A second theme is the impact of CERN’s science on humanity’s future. The horizon of technology—the cornerstone of science fiction! Here, though, the book is lackluster. Although fun and well written, the technology-centric stories did not push boundaries or envision new ways particle physics might impact society. In “Skipping” by Ian Watson, two pilots travel to distant worlds through so-called graviton highways. In “Gauguin’s Questions” by Stephen Baxter, an artificial intelligence oversees a particle accelerator; this has perhaps become a more pressing topic considering the recent progress of large language models. These stories didn’t immerse me in a “future state” through a new capacity emerging distinctly from the field of particle physics, per se. Overall, the tech-focused stories left me wanting more deeply considered possible futures—a result, possibly, of an inability to see the potential effect of particle physics research on humanity, at least in comparison with the well-articulated, near-future ideas that fiction writers have explored in the realms of biotechnology and artificial intelligence.

The question of who has the liberty to dwell upon the fate of humankind is as relevant then as it is to today’s conversations on who contributes—and shapes—the progress of science.

A third theme of the collection explores what particle physics research means for society. CERN has a particular relevance to this topic due to the lab’s significant costs and it being the flagship institution for international collaboration on basic research. Several stories are thought-provoking: in “Absences,” author Desiree Reynolds imagines a mid-twentieth-century conversation between the American writer and activist James Baldwin and CERN’s first director, Felix Bloch. The question of who has the liberty to dwell upon the fate of humankind is as relevant then as it is to today’s conversations on who contributes—and shapes—the progress of science. In “Afterglow” by Bidisha, a stereotypical mad scientist runs amok, but the story is refreshingly placed in the context of broader geopolitics and scientific ambition. A small spoiler: for once, the scientist is the pawn. And to my relief, the collection only includes one dystopian story. In “Cold Open” by Lillian Weezer, several teenagers living amid widespread antipathy toward scientific knowledge excavate the remains of an earlier time when science was not taboo. The story pushes a particular vein of contemporary thinking to such an absurd conclusion that I had difficulty relating; such a reality feels too far away compared to other dystopian futures that loom so close to the horizon. 

I suspect the effect of this diverse exploration of the field will vary by audience. Stories like these, grounded in particle physics, might evade meaningful connection, even for readers who are interested in other scientific disciplines. For comparison, a work that takes a brainy physics theme—in this case quantum mechanics—and viscerally explores its impact on humanity’s sense of self is Ted Chiang’s short story “Anxiety Is the Dizziness of Freedom,” published in his 2020 story collection, Exhalation.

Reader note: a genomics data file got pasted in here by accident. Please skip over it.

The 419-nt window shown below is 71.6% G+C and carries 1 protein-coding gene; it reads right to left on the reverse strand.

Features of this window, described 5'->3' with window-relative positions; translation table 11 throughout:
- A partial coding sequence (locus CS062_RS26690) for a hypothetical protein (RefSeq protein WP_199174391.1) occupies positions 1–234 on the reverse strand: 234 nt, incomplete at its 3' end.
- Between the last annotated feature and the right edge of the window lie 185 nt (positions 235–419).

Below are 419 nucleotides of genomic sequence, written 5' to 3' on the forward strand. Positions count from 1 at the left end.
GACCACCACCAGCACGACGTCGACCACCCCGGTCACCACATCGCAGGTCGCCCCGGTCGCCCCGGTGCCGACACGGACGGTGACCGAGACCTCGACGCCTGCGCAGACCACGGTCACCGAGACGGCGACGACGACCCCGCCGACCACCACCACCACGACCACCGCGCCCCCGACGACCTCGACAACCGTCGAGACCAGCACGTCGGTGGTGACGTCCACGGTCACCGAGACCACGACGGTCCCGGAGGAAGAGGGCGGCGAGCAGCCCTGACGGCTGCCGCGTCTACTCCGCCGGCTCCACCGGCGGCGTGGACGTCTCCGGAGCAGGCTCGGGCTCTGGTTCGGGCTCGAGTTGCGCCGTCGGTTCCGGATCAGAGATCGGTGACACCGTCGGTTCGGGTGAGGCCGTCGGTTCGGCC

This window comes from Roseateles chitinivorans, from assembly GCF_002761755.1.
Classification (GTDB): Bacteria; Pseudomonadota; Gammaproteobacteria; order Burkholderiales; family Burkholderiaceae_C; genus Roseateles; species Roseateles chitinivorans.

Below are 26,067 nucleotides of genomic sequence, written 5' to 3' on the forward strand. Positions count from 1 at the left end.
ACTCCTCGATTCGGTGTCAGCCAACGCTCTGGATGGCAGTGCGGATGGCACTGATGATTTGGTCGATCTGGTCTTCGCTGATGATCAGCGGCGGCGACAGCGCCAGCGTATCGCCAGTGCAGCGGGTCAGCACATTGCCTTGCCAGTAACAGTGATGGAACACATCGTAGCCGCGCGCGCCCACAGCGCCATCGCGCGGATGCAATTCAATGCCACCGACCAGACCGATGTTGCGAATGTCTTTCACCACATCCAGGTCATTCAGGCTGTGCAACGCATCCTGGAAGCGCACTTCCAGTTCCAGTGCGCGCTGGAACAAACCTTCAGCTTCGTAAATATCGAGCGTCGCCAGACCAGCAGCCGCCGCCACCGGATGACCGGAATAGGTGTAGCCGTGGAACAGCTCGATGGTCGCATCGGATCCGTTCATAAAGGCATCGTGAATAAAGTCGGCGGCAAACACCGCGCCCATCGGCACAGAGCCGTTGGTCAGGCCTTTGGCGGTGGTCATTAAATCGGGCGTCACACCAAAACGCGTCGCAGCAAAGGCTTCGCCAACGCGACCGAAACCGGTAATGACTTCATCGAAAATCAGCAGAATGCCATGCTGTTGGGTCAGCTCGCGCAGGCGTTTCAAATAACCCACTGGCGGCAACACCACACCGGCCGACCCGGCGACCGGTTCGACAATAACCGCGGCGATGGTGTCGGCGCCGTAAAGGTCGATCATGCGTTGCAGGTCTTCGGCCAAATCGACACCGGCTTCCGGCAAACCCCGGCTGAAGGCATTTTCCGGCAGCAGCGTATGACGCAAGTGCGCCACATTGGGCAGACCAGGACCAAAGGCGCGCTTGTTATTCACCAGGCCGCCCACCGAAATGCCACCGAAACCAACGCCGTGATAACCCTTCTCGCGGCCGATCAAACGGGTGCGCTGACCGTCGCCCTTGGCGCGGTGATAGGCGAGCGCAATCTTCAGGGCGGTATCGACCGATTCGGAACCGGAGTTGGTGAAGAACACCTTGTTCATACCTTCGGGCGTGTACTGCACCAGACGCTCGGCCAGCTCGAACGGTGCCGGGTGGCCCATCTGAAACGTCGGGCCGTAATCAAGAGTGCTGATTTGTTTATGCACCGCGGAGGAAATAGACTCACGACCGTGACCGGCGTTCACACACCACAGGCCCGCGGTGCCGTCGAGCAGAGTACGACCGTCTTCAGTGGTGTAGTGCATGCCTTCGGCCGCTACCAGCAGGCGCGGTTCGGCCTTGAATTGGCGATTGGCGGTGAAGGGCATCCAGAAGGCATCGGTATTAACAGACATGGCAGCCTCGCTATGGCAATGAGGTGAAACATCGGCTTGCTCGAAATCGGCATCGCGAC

They have created a tool to reflect on how and why society invests in research.

However, I hope this anthology makes its way to both CERN leadership and reform advocates alike. The responsibilities of leadership extend beyond technical details and long-term strategy. CERN’s leaders are luminaries whose word choices influence institutional culture at all levels—and little is as effective as fiction at demonstrating this influence. Even the community at an institution such as CERN—dedicated to objective observation and rational scientific exploration—operates within a social system of values and principles to achieve its technical goals. Stories such as those featured in Collision serve as a mirror of scientists’ discourse, refracted through the perception of talented writers. I would have loved to see, for example, a story that explored the discussions behind CERN’s 25 by ’25 initiative, which commits to increasing the percentage of women personnel from 21% to 25% by 2025. Such a story, whether skewering or supportive, would provide CERN’s community with another perspective to compare with the bullet points on their slide decks.

Such reflections are a critical self-check for any scientific or technological institution. Collision goes a step beyond, asking the scientists themselves to take part in this effort of a collective, artistic exploration of what their enterprise means. In the process, they have created a tool to reflect on how and why society invests in research. May we get to see many more such thought experiments.  

Cite this Article

Percher, Avital. “Stories and Basic Science Collide.” Issues in Science and Technology 40, no. 2 (Winter 2024): 105–107.

Vol. XL, No. 2, Winter 2024